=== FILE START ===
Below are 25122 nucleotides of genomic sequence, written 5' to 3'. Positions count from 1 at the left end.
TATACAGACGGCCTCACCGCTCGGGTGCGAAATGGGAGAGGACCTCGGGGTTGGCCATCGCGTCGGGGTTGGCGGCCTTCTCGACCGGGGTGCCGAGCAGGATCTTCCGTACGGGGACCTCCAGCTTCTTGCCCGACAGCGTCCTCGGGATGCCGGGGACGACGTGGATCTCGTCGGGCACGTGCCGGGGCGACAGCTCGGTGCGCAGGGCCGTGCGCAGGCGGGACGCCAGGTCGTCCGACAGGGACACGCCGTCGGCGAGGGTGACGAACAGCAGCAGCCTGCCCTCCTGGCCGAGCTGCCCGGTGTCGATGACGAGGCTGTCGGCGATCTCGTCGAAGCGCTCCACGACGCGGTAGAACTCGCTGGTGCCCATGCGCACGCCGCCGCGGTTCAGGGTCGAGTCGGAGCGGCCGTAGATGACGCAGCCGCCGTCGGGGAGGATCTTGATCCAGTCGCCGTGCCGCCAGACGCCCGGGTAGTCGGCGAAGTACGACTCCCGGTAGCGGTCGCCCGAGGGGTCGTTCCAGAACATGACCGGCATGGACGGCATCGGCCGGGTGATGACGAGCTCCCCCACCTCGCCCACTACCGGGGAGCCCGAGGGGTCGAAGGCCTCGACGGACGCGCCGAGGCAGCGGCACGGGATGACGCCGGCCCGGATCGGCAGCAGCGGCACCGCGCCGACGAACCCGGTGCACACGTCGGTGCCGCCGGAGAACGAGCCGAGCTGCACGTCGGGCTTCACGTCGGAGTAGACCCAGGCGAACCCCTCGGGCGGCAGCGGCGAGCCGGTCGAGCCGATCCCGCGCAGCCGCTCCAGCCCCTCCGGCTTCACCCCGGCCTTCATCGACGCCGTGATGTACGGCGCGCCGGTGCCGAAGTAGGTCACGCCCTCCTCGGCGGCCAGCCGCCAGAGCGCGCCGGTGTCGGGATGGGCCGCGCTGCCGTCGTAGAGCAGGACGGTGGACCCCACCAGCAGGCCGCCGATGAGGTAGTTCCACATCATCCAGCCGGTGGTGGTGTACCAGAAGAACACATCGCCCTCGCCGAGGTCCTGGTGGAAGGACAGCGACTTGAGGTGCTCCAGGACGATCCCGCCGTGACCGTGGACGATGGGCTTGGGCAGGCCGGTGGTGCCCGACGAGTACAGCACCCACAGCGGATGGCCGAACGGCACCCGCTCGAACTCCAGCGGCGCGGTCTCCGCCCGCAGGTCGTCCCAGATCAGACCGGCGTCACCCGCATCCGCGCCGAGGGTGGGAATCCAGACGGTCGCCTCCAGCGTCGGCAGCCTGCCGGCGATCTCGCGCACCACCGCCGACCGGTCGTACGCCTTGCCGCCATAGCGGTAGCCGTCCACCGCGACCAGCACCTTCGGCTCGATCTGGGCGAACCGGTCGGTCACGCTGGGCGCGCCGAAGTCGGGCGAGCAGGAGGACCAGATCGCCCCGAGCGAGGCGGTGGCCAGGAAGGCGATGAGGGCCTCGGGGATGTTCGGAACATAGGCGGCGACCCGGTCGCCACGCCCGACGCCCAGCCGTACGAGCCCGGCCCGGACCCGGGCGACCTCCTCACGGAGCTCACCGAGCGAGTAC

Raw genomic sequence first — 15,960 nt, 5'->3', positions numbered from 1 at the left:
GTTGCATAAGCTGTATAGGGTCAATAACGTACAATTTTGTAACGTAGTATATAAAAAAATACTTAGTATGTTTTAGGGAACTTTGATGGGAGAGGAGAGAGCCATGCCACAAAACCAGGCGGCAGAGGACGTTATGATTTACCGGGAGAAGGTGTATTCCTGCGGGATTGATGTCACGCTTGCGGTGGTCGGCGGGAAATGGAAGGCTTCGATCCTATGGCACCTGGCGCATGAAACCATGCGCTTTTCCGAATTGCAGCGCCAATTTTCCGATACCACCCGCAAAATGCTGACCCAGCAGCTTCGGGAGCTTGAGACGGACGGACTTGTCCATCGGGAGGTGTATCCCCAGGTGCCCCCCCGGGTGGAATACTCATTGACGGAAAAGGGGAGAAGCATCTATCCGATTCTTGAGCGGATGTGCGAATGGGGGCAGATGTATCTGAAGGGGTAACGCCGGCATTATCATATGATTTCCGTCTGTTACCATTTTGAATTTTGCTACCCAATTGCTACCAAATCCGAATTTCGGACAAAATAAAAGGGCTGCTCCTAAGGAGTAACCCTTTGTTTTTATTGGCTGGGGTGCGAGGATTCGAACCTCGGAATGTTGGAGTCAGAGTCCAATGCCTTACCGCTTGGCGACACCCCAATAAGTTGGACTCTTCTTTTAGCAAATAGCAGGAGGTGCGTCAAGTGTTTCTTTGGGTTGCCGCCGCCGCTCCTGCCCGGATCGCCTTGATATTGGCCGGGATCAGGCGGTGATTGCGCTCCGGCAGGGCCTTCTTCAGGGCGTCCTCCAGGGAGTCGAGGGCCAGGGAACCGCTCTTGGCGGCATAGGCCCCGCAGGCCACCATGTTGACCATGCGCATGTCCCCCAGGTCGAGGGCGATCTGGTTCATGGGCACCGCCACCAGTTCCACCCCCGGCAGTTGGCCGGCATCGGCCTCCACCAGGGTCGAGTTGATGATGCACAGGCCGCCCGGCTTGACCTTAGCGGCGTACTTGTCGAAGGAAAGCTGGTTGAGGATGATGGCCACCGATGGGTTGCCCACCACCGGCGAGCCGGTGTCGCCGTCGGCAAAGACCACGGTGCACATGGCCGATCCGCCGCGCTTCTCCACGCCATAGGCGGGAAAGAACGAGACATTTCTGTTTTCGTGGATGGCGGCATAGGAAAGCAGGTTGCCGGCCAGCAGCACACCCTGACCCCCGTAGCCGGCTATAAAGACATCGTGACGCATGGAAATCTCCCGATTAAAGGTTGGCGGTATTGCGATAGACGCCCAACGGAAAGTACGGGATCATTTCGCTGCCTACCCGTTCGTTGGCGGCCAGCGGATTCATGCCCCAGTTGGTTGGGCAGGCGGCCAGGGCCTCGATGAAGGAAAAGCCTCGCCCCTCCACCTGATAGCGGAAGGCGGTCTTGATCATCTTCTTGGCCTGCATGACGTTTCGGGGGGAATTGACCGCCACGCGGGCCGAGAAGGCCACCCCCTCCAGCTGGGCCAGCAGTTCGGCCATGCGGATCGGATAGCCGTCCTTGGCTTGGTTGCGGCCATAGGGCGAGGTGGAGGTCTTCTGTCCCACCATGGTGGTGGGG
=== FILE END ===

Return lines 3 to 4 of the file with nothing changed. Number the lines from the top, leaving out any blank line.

Raw genomic sequence first — 15,960 nt, 5'->3', positions numbered from 1 at the left:
GTTGCATAAGCTGTATAGGGTCAATAACGTACAATTTTGTAACGTAGTATATAAAAAAATACTTAGTATGTTTTAGGGAACTTTGATGGGAGAGGAGAGAGCCATGCCACAAAACCAGGCGGCAGAGGACGTTATGATTTACCGGGAGAAGGTGTATTCCTGCGGGATTGATGTCACGCTTGCGGTGGTCGGCGGGAAATGGAAGGCTTCGATCCTATGGCACCTGGCGCATGAAACCATGCGCTTTTCCGAATTGCAGCGCCAATTTTCCGATACCACCCGCAAAATGCTGACCCAGCAGCTTCGGGAGCTTGAGACGGACGGACTTGTCCATCGGGAGGTGTATCCCCAGGTGCCCCCCCGGGTGGAATACTCATTGACGGAAAAGGGGAGAAGCATCTATCCGATTCTTGAGCGGATGTGCGAATGGGGGCAGATGTATCTGAAGGGGTAACGCCGGCATTATCATATGATTTCCGTCTGTTACCATTTTGAATTTTGCTACCCAATTGCTACCAAATCCGAATTTCGGACAAAATAAAAGGGCTGCTCCTAAGGAGTAACCCTTTGTTTTTATTGGCTGGGGTGCGAGGATTCGAACCTCGGAATGTTGGAGTCAGAGTCCAATGCCTTACCGCTTGGCGACACCCCAATAAGTTGGACTCTTCTTTTAGCAAATAGCAGGAGGTGCGTCAAGTGTTTCTTTGGGTTGCCGCCGCCGCTCCTGCCCGGATCGCCTTGATATTGGCCGGGATCAGGCGGTGATTGCGCTCCGGCAGGGCCTTCTTCAGGGCGTCCTCCAGGGAGTCGAGGGCCAGGGAACCGCTCTTGGCGGCATAGGCCCCGCAGGCCACCATGTTGACCATGCGCATGTCCCCCAGGTCGAGGGCGATCTGGTTCATGGGCACCGCCACCAGTTCCACCCCCGGCAGTTGGCCGGCATCGGCCTCCACCAGGGTCGAGTTGATGATGCACAGGCCGCCCGGCTTGACCTTAGCGGCGTACTTGTCGAAGGAAAGCTGGTTGAGGATGATGGCCACCGATGGGTTGCCCACCACCGGCGAGCCGGTGTCGCCGTCGGCAAAGACCACGGTGCACATGGCCGATCCGCCGCGCTTCTCCACGCCATAGGCGGGAAAGAACGAGACATTTCTGTTTTCGTGGATGGCGGCATAGGAAAGCAGGTTGCCGGCCAGCAGCACACCCTGACCCCCGTAGCCGGCTATAAAGACATCGTGACGCATGGAAATCTCCCGATTAAAGGTTGGCGGTATTGCGATAGACGCCCAACGGAAAGTACGGGATCATTTCGCTGCCTACCCGTTCGTTGGCGGCCAGCGGATTCATGCCCCAGTTGGTTGGGCAGGCGGCCAGGGCCTCGATGAAGGAAAAGCCTCGCCCCTCCACCTGATAGCGGAAGGCGGTCTTGATCATCTTCTTGGCCTGCATGACGTTTCGGGGGGAATTGACCGCCACGCGGGCCGAGAAGGCCACCCCCTCCAGCTGGGCCAGCAGTTCGGCCATGCGGATCGGATAGCCGTCCTTGGCTTGGTTGCGGCCATAGGGCGAGGTGGAGGTCTTCTGTCCCACCATGGTGGTGGGG